US DOE Removes the Accrediting Council of Independent Colleges and Schools as an Approved Accreditor!

Dear Commons Community,

In a decision that has been brewing for a while, US Department of Education Secretary John B. King Jr. yesterday rejected an appeal from the Accrediting Council for Independent Colleges and Schools, one of the largest national accreditation agencies, to remain on its list of approved accreditors.  As reported by The Washington Post:

“King is siding with his staff and an independent advisory board that deemed the council incapable of rectifying years of lax oversight of troubled for-profit colleges. Advocacy groups, lawmakers and state attorneys general have accused the accrediting agency of letting schools accused of fraud or with abysmal graduation rates receive millions of dollars in federal loans and grants, despite the risks to students and taxpayers.

The council has responded to the criticism by increasing the frequency of its on-site evaluations, removing board members with conflicts of interest, bringing in new leadership and stepping up enforcement actions. Its threat to revoke the accreditation of ITT Technical Institute set in motion a chain of events that ultimately led the for-profit schools to shut down. Still, the council’s efforts have not quelled objections to its participation in the federal student aid program.

“We are deeply disappointed in this decision as we believe it will result in immediate and meaningful harm to hundreds of thousands of students currently enrolled at ACICS-accredited institutions,” Roger Williams, ACICS interim president, said in a statement. “We believe the department’s decision-making process was flawed and potentially unlawful as it did not take this significant progress into account.”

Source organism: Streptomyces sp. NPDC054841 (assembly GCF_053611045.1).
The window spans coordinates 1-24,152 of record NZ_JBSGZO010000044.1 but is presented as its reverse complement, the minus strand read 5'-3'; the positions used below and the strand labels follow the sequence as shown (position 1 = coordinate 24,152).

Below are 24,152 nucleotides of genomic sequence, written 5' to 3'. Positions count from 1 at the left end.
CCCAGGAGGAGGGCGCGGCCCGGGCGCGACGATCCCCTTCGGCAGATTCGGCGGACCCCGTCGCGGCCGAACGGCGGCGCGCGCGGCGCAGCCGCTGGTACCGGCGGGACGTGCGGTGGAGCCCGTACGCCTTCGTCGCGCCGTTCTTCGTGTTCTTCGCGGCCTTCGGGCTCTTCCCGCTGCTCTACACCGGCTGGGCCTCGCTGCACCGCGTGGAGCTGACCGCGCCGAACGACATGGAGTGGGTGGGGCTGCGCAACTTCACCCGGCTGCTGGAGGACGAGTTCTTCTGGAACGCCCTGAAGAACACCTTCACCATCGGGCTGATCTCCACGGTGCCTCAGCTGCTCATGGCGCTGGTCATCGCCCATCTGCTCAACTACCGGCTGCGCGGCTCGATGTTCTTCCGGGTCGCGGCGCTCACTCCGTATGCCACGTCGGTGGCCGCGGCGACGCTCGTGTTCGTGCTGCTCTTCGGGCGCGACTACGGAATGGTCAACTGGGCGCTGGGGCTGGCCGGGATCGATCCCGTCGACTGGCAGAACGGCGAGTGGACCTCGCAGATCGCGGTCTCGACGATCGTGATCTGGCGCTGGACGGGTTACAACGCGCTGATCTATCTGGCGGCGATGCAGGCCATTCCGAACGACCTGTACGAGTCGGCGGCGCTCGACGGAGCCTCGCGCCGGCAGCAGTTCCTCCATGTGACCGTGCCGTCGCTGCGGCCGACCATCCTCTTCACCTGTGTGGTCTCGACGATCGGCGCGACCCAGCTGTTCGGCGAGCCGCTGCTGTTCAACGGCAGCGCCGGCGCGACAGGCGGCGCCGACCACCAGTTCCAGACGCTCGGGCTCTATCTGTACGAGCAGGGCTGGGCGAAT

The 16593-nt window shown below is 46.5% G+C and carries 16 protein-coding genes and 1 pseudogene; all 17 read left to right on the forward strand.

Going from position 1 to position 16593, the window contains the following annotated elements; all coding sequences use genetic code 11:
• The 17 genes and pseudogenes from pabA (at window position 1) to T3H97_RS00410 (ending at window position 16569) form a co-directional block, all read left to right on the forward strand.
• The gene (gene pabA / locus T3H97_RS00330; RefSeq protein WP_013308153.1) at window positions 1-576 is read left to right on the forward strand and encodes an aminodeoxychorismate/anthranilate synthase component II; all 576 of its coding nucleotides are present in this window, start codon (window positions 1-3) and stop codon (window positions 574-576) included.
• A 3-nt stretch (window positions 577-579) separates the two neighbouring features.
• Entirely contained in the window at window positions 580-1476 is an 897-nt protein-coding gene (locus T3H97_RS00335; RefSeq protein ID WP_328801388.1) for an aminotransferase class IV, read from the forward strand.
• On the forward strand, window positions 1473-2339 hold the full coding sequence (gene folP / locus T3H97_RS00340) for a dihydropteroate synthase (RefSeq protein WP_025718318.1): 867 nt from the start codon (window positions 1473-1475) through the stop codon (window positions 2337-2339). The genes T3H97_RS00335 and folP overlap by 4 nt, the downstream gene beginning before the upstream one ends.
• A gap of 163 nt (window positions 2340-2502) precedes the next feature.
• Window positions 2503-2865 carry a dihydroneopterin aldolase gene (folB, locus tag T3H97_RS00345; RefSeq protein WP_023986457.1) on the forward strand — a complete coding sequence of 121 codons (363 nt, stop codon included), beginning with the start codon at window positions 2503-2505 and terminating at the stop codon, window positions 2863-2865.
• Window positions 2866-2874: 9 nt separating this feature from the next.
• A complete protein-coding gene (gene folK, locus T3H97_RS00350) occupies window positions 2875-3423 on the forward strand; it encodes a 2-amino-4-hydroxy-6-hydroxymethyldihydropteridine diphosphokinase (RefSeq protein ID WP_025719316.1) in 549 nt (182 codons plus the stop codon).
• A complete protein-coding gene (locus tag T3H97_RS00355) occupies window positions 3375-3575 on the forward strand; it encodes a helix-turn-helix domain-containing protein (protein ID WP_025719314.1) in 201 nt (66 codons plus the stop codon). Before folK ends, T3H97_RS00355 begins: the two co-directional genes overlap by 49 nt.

Williams said the accreditation agency plans to file a lawsuit seeking an injunction. That will leave the schools the council accredits in a holding pattern until a final court ruling.

At stake is the future of nearly 300 colleges with 600,000 students. They will ultimately have 18 months to find a new accreditor to prevent students from losing access to government loans and grants. Other accreditation agencies might reject colleges accredited by the council, such as the Art Institutes, which would be the death knell for some. Even if council schools are able to find an accreditor willing to work with them, getting approval could be a long and arduous process.”

This decision was overdue but better late than never.  It will be interesting to see what the new US DOE Secretary, Betsy DeVos, does with King’s decision.




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